Prof. David Berger
Studying what makes crops sick, and how this happens
27 July 2016
“I work on the genetics of how crops interact with pathogens. For example, understanding what makes one variety of maize more resistant than another,” says Berger. Currently Berger is looking at grey leaf spot (GLS), a global disease that seriously affects maize production. Maize is our staple diet and GLS can have a devastating effect on maize crops.
The maize seed market in SA is worth an estimated at R900-million per year; this gives you some idea of the importance of Prof Berger’s work in the department of plant and soil sciences at the University of Pretoria. Berger is pioneering crop biotechnology research for food security in South Africa and focuses on the genetics of how crops interact with pathogens (tiny living organisms, such as bacteria or viruses that make plants sick). He won the 2015/2016 Special NSTF-South32 Award in recognition of his lifetime contribution to crop science and food security in honour of the UN’s 2016 International Year of Pulses.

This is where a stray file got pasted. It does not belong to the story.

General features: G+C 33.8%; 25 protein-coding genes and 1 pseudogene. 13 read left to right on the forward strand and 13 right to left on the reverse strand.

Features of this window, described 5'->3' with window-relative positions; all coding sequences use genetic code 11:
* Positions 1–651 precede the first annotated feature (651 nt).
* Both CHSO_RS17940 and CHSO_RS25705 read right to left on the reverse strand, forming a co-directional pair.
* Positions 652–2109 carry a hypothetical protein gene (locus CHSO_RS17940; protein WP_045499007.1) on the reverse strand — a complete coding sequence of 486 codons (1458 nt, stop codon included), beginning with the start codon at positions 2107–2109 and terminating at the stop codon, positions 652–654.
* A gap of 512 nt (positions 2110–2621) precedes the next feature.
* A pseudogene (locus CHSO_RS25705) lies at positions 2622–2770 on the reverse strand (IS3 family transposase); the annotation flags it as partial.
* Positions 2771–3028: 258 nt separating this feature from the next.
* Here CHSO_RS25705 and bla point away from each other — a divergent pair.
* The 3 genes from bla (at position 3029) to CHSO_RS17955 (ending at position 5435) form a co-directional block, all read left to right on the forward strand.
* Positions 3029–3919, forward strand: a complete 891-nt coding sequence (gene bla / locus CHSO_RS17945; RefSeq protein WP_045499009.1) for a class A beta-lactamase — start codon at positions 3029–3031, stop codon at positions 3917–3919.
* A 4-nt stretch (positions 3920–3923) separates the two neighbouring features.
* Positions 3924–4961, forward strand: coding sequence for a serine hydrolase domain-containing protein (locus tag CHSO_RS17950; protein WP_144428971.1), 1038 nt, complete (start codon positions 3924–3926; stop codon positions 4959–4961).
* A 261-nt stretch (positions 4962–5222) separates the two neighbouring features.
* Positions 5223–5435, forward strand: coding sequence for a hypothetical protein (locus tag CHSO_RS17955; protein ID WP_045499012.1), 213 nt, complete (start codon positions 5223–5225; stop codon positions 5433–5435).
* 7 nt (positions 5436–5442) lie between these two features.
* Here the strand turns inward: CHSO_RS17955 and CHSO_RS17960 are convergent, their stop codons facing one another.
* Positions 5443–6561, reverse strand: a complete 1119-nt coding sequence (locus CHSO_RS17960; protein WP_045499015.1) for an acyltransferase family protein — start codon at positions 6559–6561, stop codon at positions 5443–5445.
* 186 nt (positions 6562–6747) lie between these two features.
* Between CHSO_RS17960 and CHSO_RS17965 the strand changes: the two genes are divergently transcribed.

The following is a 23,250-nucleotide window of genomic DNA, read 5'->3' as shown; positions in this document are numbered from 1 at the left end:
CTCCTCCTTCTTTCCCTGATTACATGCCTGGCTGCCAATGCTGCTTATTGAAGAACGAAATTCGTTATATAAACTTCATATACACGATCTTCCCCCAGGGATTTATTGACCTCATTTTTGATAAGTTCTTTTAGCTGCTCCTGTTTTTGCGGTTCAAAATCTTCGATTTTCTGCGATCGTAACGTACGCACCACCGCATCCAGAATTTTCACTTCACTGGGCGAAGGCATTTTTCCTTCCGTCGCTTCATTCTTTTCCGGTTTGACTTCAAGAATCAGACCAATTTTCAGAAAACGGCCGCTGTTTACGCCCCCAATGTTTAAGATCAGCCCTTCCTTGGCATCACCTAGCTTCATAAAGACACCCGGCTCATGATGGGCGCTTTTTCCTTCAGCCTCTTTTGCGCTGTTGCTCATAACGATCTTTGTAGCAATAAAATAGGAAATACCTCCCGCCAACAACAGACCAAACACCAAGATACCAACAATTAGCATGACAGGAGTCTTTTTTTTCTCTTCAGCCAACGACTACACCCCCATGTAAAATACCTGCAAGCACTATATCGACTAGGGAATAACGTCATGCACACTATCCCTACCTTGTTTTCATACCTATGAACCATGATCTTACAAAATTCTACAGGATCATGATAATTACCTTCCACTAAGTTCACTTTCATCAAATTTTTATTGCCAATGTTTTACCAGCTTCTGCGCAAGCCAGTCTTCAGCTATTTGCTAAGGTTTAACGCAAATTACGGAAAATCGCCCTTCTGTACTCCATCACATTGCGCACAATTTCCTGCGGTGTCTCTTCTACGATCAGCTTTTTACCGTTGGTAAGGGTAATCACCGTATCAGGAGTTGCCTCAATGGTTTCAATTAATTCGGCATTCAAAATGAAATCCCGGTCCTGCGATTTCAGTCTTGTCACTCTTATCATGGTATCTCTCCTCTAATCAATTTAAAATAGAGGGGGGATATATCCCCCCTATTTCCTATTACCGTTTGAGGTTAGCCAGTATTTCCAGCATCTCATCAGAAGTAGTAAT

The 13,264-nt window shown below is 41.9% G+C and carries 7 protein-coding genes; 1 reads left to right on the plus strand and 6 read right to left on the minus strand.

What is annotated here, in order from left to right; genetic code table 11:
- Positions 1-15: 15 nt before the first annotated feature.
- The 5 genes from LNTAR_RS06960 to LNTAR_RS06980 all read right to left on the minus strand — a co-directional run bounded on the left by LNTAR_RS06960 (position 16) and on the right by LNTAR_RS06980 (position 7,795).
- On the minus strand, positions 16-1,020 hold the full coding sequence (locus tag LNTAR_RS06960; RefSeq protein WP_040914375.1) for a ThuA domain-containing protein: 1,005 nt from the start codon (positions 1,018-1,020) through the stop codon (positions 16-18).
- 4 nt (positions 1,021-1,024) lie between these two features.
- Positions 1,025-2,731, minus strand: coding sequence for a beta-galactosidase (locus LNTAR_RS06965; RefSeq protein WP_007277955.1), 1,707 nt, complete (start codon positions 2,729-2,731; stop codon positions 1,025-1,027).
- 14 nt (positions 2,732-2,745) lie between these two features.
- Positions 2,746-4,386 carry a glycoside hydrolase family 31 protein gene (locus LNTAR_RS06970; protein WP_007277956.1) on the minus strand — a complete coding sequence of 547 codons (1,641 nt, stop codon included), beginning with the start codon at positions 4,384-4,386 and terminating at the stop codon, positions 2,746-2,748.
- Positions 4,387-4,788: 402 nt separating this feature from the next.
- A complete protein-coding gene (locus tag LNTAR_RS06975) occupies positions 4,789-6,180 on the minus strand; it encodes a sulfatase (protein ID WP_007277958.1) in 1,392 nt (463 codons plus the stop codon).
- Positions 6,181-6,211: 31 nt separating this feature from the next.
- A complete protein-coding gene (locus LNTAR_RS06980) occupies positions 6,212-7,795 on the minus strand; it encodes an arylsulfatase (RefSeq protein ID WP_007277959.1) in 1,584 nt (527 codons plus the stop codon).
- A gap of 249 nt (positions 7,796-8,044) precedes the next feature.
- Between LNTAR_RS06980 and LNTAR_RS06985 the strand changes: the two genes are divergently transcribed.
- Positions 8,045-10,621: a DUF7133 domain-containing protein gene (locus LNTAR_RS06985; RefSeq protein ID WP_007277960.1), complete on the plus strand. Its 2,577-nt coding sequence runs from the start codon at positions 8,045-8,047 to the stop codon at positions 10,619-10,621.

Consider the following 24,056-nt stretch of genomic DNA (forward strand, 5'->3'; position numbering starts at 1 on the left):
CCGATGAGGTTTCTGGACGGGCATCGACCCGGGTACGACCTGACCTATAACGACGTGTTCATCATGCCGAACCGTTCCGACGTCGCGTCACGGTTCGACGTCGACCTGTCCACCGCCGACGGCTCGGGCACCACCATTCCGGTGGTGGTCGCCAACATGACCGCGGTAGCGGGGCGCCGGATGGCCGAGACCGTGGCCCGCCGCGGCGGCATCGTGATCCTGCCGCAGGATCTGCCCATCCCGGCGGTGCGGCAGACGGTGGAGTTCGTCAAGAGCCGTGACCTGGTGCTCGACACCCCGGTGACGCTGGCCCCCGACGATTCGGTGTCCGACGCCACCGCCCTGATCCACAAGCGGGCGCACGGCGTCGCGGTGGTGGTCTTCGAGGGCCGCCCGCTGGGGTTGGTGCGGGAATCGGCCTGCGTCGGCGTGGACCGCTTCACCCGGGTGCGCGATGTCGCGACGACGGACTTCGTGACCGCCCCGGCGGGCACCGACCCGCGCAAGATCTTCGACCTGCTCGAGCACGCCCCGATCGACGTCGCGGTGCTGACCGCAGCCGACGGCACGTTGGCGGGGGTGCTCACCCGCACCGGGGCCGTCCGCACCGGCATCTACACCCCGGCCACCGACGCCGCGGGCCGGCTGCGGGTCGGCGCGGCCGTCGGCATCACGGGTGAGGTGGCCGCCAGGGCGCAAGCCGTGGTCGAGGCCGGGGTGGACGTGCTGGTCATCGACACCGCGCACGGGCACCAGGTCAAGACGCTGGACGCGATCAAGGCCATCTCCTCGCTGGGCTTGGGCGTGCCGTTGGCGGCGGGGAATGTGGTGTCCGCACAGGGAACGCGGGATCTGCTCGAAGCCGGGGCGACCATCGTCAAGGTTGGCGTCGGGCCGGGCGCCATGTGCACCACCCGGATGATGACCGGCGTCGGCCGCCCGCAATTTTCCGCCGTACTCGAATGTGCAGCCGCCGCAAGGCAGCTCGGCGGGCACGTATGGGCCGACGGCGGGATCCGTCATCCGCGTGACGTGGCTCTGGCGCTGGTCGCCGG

The research focuses on finding genetic resistance against the disease in the maize plant, and also aims to identify which genes in the fungus cause the disease. Berger and his team are also looking at the disease impact on commercial and smallholder farmers in SA. Read more.